• NASA just finished building a $350-million, 300-ft tall rocket-testing tower, the A-3. It was built to test engines and hardware for the Constellation program to send astronauts to the Moon and perhaps Mars. The program was canceled in 2010, the same year a Mississippi senator sponsored an earmark forcing NASA to build the A-3 tower even if it was not needed. The senator surely rationalizes that he was only bringing home the bacon since the tower now stands in his home state at Stennis Space Center. Taxpayers are now on the hook for $840,000 per year to maintain and secure the tower, a “bargain” at only $2,300/day.
• The Department of Defense is in the midst of a four-year, $80-million project to develop a Tactical Assault Light Operator Suit (TALOS). Naturally, it has assembled a cracker jack team of scientists and engineers, as well as the Hollywood costume designers from movies such as Terminator, RoboCop, and, of course, Iron Man. The team estimates a working prototype will run at least $1 billion. The current design of the suit weighs 400 lb, with batteries making up 365 lb of it. One well-paid researcher made the incisive observation that the special-effects folks in Hollywood made the Iron Man suit “impossibly thin, impossibly light, impossibly agile, and impossible energy efficient.”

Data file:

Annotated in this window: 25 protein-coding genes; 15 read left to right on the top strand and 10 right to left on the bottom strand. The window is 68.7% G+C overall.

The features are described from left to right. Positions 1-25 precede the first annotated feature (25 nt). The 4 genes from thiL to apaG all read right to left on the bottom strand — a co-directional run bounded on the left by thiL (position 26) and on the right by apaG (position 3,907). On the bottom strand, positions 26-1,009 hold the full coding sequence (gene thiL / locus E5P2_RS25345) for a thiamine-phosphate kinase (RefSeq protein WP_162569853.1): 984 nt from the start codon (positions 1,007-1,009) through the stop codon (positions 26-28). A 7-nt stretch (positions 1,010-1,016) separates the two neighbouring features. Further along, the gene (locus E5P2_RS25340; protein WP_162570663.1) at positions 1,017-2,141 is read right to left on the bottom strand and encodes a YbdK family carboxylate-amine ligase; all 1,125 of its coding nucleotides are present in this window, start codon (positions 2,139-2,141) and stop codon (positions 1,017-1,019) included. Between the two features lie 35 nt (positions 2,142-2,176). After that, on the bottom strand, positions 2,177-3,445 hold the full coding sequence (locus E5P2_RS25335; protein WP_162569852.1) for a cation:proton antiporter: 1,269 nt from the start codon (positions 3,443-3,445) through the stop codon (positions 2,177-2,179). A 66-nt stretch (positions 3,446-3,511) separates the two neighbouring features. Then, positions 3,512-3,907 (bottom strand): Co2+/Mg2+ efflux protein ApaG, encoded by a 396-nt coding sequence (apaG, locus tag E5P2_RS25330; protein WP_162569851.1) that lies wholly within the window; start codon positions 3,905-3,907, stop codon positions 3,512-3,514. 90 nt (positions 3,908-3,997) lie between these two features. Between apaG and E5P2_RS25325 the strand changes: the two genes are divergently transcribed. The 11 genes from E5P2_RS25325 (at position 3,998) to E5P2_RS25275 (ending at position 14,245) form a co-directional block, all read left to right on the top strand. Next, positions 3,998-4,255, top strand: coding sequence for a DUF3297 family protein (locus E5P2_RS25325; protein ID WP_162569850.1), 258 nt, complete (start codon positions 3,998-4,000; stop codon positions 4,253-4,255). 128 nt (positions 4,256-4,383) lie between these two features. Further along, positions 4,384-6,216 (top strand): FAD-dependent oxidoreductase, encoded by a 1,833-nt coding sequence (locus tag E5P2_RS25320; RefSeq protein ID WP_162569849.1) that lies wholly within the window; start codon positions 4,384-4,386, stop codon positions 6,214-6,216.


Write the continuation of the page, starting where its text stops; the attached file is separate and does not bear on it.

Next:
• The National Institutes of Health spent $387,000 on a two-year study that looked at whether rabbits recovered from an exercise workout faster if they received a 30-minute massage. The so-called workouts consisted of being anesthetized, strapped down, and then having one leg electrically stimulated so that it moved a pedal. Some were then placed in a machine designed to mimic Swedish massage because “it’s the most popular technique used by athletes,” according to one researcher. According to the researcher’s reports, rabbits that got the most massages recovered the fastest. All 18 rabbits involved in the study were then euthanized.
• In other news from the National Institutes of Health, the agency decided looking for better ways to treat diseases like Ebola and STDs was less important than figuring out if Buddhist literature can teach mankind anything about meditation. So they funded just such a study with over $544,000. The program concluded that, in fact, Buddhist writings, not science, are the key to understanding meditation experiences. This is a strange finding from a program funded by a scientific enterprise.
If our government was running a huge surplus and no one was complaining about high taxes, funding some of these projects wouldn’t be much of a scandal. It would still be a waste of money, but not as egregious.
If you can think of more worthwhile research for taxpayer funds, let us know. If you can think of more worthless ones, there might be a government job in your future.